‘It’s not over yet,’ Merkel warns supporters before vote

A supporter holds a sign with the inscription 'Angela Merkel' during an election campaign event of the Christian Democratic Union party (CDU) with top candidate for the federal election, German Chancellor Angela Merkel (not pictured), in Hamburg, Germany, 20 September 2017. [Carsten Koall/EPA]

Returning to her birthplace, Chancellor Angela Merkel urged supporters to mobilise undecided voters before Sunday’s election, telling them not to take her conservatives’ solid lead in opinion polls for granted.

Surveys show many voters are still undecided and, with the election likely to return a fractured parliament, she wants to maximise support to bolster her position in coalition negotiations.

“What I’ve heard in the last days is unbelievable … that everything is already decided,” the 63-year-old told a crowd of several hundred packed into the Fish Auction Hall in Hamburg.

“It is not. Every vote counts!”

Noting that the centre-left Social Democrats (SPD), her closest rivals, have not ruled out a left-wing coalition with the Left party and the environmentalist Greens – a tie-up untested at national level – Merkel added: “We live in turbulent times. We can’t afford any experiments.”

“In these times, we need stability and security, and a clear path, both at home and abroad,” she said.

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Before Merkel spoke in Hamburg, a band pumped up the crowd, belting out “Celebration” by Kool & The Gang and Bryan Adams’ “Summer Of ’69′”.

One or two greying supporters stood up and danced.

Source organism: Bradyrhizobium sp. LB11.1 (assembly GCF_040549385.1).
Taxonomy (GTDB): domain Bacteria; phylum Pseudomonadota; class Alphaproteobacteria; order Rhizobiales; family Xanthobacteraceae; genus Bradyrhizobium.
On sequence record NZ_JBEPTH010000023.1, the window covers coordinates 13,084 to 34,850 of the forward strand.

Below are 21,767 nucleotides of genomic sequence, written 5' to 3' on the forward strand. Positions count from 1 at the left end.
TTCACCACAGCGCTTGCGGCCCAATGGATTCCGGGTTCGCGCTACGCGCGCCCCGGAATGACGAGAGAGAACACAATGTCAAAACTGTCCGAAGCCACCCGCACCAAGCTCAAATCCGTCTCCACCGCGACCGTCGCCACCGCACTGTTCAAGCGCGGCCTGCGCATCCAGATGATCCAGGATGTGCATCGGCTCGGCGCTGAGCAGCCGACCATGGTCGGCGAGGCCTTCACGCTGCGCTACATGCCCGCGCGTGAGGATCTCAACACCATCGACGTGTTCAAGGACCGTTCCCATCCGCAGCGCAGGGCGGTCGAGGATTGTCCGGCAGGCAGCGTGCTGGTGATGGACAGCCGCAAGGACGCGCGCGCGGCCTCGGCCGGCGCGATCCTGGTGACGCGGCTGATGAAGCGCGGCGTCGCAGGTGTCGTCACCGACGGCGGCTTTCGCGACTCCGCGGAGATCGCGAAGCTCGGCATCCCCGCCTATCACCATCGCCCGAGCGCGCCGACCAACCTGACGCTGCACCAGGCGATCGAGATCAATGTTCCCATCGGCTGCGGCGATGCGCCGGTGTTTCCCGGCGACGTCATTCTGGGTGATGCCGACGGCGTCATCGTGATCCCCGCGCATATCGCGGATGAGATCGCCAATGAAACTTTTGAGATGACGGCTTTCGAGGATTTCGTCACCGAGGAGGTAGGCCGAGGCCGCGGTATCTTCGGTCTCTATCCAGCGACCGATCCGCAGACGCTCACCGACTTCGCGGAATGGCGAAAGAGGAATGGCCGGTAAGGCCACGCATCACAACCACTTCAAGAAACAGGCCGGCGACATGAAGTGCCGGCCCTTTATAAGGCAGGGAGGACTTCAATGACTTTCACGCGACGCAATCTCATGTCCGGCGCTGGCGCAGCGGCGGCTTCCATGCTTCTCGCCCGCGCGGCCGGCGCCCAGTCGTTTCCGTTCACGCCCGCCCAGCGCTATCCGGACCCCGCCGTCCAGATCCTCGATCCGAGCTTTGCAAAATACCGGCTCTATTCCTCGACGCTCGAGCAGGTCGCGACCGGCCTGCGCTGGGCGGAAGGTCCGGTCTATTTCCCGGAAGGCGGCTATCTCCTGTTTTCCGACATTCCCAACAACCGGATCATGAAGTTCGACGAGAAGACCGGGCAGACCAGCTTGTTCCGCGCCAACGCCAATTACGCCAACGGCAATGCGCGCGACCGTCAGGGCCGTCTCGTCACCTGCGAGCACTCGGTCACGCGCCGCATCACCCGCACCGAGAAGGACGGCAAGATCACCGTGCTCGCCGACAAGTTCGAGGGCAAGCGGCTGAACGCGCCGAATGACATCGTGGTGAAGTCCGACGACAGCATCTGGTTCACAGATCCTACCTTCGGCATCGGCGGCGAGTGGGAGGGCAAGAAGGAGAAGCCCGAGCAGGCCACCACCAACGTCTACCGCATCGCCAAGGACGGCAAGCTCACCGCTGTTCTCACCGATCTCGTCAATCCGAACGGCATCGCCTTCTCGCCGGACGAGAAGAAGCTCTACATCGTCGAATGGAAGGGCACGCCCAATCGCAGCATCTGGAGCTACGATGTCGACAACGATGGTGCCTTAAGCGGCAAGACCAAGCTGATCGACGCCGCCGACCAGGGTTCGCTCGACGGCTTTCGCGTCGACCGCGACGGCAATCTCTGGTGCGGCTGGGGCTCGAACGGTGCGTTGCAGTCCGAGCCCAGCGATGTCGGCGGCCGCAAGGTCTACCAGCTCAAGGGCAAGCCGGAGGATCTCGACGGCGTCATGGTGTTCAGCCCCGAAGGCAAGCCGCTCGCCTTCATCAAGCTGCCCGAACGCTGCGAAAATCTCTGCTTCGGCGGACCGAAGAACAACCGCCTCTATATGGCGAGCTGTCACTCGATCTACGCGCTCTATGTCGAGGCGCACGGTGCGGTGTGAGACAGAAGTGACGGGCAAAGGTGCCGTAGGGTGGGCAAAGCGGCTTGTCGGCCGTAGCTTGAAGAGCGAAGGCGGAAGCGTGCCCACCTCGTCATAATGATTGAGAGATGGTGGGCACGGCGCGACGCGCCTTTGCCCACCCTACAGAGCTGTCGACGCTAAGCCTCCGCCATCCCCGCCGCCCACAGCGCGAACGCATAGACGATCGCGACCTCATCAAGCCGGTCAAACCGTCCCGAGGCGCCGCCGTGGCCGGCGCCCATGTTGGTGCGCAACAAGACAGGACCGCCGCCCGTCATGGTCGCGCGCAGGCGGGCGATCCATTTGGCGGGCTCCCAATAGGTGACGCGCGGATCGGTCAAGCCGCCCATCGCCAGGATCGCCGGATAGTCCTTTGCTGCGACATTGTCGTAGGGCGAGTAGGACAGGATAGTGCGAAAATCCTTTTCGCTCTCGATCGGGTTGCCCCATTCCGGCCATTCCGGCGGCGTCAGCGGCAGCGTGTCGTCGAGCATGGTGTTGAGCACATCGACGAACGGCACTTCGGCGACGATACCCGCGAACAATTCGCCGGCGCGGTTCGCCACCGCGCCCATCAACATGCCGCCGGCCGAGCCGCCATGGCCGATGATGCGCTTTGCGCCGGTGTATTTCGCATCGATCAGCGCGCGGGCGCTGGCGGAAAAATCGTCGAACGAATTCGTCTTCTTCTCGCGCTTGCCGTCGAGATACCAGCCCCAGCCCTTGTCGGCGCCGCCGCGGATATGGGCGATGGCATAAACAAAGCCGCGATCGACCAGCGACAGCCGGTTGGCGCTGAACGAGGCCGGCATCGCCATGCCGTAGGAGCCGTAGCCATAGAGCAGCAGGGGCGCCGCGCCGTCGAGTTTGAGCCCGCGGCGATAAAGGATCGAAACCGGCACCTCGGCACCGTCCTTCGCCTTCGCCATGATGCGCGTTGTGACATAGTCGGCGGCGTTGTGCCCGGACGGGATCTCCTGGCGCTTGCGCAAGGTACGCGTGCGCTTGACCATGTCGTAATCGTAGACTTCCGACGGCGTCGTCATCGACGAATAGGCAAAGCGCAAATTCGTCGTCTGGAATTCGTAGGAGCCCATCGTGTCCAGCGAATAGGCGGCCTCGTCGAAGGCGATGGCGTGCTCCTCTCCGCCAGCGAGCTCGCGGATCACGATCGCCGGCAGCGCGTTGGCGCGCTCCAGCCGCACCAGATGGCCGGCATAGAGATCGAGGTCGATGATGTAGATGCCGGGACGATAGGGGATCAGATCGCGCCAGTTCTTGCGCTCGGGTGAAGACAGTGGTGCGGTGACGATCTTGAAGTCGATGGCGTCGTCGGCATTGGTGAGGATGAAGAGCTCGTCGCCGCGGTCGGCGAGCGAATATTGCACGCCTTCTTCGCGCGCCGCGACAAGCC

“Everything is possible”

SPD leader Martin Schulz told broadcaster RTL he believed there could still be a last-minute swing in his party’s favour.

“The experience of all elections, national or international, show that the number of undecided people is growing more and more,” Schulz said. “Everything is still possible.”

A win for him would be against the run of the opinion polls. On Tuesday (19 September), a weekly survey conducted by Forsa showed support for Merkel’s CDU/CSU bloc – known as the ‘Union’ – at 36%, its lowest since April, but still far ahead of the SPD, on 23%.

Attention in Germany is largely turning to who Merkel will govern with after the election, rather than whether she will stay in power.

Latest surveys suggest that only another grand coalition of Merkel’s conservatives with the SPD or a nationwide untested three-way “Jamaica” alliance of the conservatives, FDP and Greens would have a stable majority.

A coalition involving the FDP could limit her room for manoeuvre on pressing ahead with eurozone reform.

Without detailing how she wanted to develop the EU, Merkel delivered an impassioned defence of the European project, saying she regretted Britons’ vote to leave the bloc.

“I could stand here and talk for hours about how arduous Europe often is,” she said, before adding: “It always is worth standing up for Europe, even just because it gives us peace and freedom.”

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